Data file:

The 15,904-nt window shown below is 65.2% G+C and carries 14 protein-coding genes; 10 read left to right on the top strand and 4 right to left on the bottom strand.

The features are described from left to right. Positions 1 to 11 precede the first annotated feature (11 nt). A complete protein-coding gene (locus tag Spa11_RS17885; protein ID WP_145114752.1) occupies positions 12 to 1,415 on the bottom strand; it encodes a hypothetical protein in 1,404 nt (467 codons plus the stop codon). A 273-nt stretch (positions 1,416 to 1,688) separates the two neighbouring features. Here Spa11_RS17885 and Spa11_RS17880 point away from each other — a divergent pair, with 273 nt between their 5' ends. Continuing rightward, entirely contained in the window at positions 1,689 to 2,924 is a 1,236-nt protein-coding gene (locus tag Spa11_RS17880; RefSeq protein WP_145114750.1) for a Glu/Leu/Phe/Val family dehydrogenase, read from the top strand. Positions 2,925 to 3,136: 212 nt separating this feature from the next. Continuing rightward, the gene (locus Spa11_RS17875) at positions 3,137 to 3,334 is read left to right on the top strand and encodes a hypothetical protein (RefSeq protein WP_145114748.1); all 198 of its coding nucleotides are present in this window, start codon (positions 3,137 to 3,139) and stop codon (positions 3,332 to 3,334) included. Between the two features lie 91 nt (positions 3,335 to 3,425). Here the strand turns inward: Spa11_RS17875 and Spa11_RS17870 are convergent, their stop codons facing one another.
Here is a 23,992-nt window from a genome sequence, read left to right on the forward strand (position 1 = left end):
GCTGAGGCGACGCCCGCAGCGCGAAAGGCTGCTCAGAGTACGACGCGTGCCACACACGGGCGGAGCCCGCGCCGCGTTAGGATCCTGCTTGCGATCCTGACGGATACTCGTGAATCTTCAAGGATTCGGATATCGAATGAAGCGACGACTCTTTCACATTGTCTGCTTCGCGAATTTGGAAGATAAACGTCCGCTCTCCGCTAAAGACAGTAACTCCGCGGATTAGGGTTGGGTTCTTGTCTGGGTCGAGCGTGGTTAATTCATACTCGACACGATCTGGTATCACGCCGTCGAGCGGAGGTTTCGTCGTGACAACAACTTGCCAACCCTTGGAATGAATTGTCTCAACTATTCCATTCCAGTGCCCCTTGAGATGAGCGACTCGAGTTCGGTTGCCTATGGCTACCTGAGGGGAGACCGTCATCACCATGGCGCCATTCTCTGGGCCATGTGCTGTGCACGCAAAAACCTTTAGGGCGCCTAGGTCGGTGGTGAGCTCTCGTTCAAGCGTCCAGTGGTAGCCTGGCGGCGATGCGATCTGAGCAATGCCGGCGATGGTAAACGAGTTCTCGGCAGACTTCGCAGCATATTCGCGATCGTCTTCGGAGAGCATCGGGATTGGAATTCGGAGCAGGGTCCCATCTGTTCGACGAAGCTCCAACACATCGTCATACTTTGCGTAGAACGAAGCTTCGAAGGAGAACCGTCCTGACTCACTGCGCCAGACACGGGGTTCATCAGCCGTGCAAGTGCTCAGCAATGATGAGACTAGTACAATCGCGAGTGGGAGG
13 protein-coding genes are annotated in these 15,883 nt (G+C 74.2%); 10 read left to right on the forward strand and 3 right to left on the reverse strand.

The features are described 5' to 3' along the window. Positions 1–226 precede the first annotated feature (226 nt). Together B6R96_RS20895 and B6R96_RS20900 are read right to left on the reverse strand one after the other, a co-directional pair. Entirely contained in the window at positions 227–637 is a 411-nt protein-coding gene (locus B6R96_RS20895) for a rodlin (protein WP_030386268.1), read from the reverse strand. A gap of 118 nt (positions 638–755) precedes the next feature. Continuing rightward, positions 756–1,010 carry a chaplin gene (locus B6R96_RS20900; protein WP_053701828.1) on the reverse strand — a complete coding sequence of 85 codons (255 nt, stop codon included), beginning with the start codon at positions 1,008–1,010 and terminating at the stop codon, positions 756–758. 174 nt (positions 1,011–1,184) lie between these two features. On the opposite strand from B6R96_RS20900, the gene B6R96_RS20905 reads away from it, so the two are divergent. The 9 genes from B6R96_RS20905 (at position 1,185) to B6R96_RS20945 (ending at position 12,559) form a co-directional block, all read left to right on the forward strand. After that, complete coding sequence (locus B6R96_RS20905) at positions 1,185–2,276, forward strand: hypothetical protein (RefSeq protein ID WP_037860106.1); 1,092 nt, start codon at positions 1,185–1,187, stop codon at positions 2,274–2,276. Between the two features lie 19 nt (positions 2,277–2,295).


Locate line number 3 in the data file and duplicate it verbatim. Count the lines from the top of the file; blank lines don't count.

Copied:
Here is a 23,992-nt window from a genome sequence, read left to right on the forward strand (position 1 = left end):